- Associated Press - Wednesday, July 30, 2014

LOS ANGELES (AP) - Vin Scully poked fun at himself after word came out that he plans to return for his record 66th season in the Los Angeles Dodgers’ broadcast booth next year.

“I agree with everybody else: It’s a long time to be working at one job with no advancement,” he said, smiling.

The 86-year-old Hall of Fame announcer, his red hair faded by the years but still in good health, continues to be thrilled describing the action on the field.

“It really is a privilege and good fortune to have this job,” he said Wednesday. “I’ve loved it from Day One.”

Scully was reminded of his love for the game in the third inning of Tuesday night’s game against Atlanta. B.J. Upton tagged up at third and charged toward home on a fly ball to center. Yasiel Puig used his cannon of an arm to throw home, with Upton scoring ahead of the tag.

“After that I sat back and thought that’s the way you were the first day you started doing this game,” he said. “You see this play building and it just gets to you. That play last night convinced me.”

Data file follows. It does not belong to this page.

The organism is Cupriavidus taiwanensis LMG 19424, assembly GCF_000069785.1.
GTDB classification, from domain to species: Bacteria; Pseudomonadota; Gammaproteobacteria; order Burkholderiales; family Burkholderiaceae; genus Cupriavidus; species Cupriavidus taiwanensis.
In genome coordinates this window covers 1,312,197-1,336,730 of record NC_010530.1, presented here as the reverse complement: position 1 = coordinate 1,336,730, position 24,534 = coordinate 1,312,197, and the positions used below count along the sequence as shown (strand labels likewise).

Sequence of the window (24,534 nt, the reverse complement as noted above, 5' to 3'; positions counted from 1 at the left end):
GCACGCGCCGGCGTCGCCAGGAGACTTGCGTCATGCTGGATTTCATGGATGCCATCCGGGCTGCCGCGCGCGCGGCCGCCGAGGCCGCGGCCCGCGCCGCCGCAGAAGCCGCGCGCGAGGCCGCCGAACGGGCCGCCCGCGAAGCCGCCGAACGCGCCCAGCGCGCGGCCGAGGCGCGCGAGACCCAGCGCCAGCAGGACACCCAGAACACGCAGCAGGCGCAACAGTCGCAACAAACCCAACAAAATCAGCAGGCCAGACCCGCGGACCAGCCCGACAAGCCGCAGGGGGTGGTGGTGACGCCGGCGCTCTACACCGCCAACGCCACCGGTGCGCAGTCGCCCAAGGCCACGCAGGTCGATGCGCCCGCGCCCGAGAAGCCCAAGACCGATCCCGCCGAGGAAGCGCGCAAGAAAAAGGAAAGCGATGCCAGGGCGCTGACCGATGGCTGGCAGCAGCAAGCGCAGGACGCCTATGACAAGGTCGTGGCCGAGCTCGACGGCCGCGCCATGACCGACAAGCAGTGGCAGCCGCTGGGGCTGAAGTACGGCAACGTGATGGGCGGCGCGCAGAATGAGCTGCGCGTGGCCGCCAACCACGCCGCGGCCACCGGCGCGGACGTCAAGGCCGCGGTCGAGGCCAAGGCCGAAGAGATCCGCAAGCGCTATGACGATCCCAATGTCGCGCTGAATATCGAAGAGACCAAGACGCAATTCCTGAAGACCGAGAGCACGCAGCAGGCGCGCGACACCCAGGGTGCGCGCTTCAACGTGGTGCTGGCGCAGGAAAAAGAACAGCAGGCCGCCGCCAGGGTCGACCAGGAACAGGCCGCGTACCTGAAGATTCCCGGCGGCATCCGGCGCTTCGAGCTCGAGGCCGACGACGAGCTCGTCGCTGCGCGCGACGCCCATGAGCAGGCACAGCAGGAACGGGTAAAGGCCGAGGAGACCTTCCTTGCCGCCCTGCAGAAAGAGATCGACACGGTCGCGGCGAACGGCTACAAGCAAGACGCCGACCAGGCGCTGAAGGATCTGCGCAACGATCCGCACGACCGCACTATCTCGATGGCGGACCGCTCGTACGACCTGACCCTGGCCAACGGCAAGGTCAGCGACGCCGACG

The Dodgers revealed Scully’s return on Tuesday, when talking microphones featuring his dulcet tones were given away to fans. The crowd reacted with a standing ovation for Scully, who waved from his booth. The umpiring crew joined in the applause.

“It was very difficult last night, not only to stand there and hear and receive the ovation, but I still feel like I haven’t done anything except show up every day at work,” he said. “When I sat down, as quickly as I could, it was this overwhelming ‘Thank God I can get back to doing the game.’”

Scully has never prepared words to say, only statistics to read on the air.

“I want it to be as honest as possible,” he said. “There are a lot of times I drive home saying, ‘Dummy, why didn’t you say what you’re thinking of right now?’”

Scully’s consecutive years of service make him the longest-tenured broadcaster with one team in sports history. He calls all nine innings of the team’s home games and road games in California and Arizona for the Dodgers’ new television home on SportsNet LA, while the first three innings of his games are simulcast on the radio.

He acknowledged that the years have slowed him in some respects.

“Maybe I was quicker in coming up with an occasional good thought more so than now,” he said. “Once in a while I’ll blunder into a good line.”

Scully said his decision to return was not influenced by the dispute between Time Warner Cable and other cable subscribers that is keeping 70 percent of the Los Angeles television market from seeing the team’s games so far this season.

Only customers of Time Warner and a couple of its partners have been able to watch, while subscribers of major providers such as DirecTV, Dish Network, Verizon and AT&T; have been shut out. Even Scully can’t watch road games since he lives in an area not served by Time Warner.

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